Judy Crockett

Judy Crockett
Judy Crockett

Tuesday, July 26, 2016

Consensus Building vs. Winning

Over the past two months, I have been listening to voices on two sides of an important issue in our community. Interestingly enough, both sides have the same ultimate goal; yet the individuals involved see a different path toward achieving that common goal.

I have spent time one-on-one with various members of the nonprofit boards impacted by this conflict, searching for common ground to take baby steps to go forward as each side earns the trust and respect of the other. It has been a frustrating process of one step forward, two steps back.
So why is there a lack of traction and forward momentum?

As I enjoyed solitude on a quiet beach last night, it occurred to me some of the individuals involved in this conflict seem more bent on "winning" than on "consensus building". Giving, during the give and take process, is seen by some as a weakness and as loosing rather than an act of maturity in the negotiation process. This attitude has created an environment where it has been difficult to meet the needs of everyone involved.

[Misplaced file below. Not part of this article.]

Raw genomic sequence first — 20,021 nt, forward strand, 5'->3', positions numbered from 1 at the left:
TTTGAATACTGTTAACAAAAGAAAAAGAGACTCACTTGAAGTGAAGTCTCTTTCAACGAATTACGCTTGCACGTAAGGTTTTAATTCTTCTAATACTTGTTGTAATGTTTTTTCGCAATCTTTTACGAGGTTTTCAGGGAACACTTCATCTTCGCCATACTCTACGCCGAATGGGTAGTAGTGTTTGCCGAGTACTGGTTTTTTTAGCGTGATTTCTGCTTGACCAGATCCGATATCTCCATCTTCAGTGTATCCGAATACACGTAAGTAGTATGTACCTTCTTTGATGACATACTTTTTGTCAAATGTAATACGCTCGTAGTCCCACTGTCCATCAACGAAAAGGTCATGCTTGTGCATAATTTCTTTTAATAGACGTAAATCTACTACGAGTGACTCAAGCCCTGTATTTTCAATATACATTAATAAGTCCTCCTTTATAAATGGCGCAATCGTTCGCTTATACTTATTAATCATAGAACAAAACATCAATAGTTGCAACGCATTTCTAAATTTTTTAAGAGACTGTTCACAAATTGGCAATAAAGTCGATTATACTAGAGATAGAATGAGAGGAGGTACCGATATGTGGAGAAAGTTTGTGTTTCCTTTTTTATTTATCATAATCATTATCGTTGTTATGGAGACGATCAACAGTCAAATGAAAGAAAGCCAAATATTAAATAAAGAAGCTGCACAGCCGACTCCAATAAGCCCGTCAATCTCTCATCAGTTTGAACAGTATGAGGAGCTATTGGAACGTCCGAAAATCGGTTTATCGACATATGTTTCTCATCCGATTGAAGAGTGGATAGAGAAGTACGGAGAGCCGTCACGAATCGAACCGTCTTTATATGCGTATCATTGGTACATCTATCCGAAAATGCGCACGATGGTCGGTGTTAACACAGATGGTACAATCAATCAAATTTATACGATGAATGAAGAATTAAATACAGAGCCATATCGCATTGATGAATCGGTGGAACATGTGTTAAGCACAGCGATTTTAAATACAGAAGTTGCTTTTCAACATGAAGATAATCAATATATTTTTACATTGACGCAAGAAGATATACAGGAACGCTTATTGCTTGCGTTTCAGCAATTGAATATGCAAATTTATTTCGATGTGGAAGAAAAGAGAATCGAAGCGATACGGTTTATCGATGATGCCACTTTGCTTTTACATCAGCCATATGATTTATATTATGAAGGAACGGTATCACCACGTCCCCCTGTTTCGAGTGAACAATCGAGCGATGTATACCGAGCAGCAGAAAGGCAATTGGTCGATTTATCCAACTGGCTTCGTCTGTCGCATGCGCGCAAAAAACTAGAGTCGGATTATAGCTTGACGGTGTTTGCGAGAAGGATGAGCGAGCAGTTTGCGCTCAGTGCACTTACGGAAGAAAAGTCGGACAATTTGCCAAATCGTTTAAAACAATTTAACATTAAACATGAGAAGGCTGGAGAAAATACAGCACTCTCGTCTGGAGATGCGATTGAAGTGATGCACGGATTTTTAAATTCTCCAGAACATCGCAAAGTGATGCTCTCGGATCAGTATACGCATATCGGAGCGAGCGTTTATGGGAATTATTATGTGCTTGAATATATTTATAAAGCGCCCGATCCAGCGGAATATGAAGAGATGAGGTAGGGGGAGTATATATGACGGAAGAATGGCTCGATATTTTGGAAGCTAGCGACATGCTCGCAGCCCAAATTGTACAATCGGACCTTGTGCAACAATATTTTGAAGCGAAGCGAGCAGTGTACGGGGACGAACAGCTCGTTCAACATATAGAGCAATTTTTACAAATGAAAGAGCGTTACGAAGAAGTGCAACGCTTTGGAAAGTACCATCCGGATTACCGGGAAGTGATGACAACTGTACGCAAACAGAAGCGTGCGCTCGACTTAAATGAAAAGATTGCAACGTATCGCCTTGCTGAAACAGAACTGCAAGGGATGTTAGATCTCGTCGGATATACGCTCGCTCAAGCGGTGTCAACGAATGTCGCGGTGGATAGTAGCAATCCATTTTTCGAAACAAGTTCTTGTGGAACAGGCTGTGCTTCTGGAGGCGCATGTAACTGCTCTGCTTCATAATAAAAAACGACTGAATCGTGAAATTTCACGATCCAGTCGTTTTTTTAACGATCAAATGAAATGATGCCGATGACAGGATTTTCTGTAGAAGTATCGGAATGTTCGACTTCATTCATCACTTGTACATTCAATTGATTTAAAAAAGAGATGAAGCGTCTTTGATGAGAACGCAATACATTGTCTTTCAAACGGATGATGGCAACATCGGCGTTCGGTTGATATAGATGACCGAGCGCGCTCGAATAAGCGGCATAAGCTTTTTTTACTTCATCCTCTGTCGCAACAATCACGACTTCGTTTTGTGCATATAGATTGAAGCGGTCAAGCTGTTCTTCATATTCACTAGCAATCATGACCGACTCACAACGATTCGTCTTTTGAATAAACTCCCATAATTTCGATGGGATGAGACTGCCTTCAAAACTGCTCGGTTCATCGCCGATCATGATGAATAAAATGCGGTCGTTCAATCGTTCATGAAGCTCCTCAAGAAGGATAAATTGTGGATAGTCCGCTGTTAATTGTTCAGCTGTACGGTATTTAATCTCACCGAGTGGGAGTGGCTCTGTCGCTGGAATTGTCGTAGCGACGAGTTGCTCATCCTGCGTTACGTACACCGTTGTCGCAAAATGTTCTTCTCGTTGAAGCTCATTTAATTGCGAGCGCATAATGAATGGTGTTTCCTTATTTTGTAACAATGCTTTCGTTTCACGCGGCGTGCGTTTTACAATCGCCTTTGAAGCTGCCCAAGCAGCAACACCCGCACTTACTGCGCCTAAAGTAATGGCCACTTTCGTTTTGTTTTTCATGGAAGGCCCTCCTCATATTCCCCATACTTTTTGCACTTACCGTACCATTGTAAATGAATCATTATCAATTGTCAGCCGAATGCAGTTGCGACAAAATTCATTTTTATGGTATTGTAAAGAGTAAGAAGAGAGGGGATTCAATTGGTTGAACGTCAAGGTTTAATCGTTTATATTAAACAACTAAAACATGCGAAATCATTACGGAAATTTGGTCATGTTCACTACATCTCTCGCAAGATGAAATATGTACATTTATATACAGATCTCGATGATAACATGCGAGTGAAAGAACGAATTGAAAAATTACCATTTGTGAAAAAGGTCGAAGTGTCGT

When we come to the table to resolve problems, if we truly want to move forward and find solutions, we must be willing to let go of our personal attachment to our ideas. The goal at the table should be to find solutions that work for the common good of all, rather than to "win." Good negotiators build consensus and let go of the concept of, "I am going to get my way! I am going to win!" We cannot bully our way into consensus.

A true win at the end of the day is when all parties feel respected, heard, and considered when working as teams to resolve conflict. When working toward an outcome that truly meets the needs and common good of all, it takes maturity and good self confidence to be willing to let go of the personal idea of being the winner.

After all, in the end, if there is no consensus, and the project falls apart, what is the prize for the winner?

1 comment:

Women's netWork said...

I am concerned we have been developing the bully approach more and more the last eight years - - first with congress, then with Donald Trump. Are we teaching our children to behave like bullies?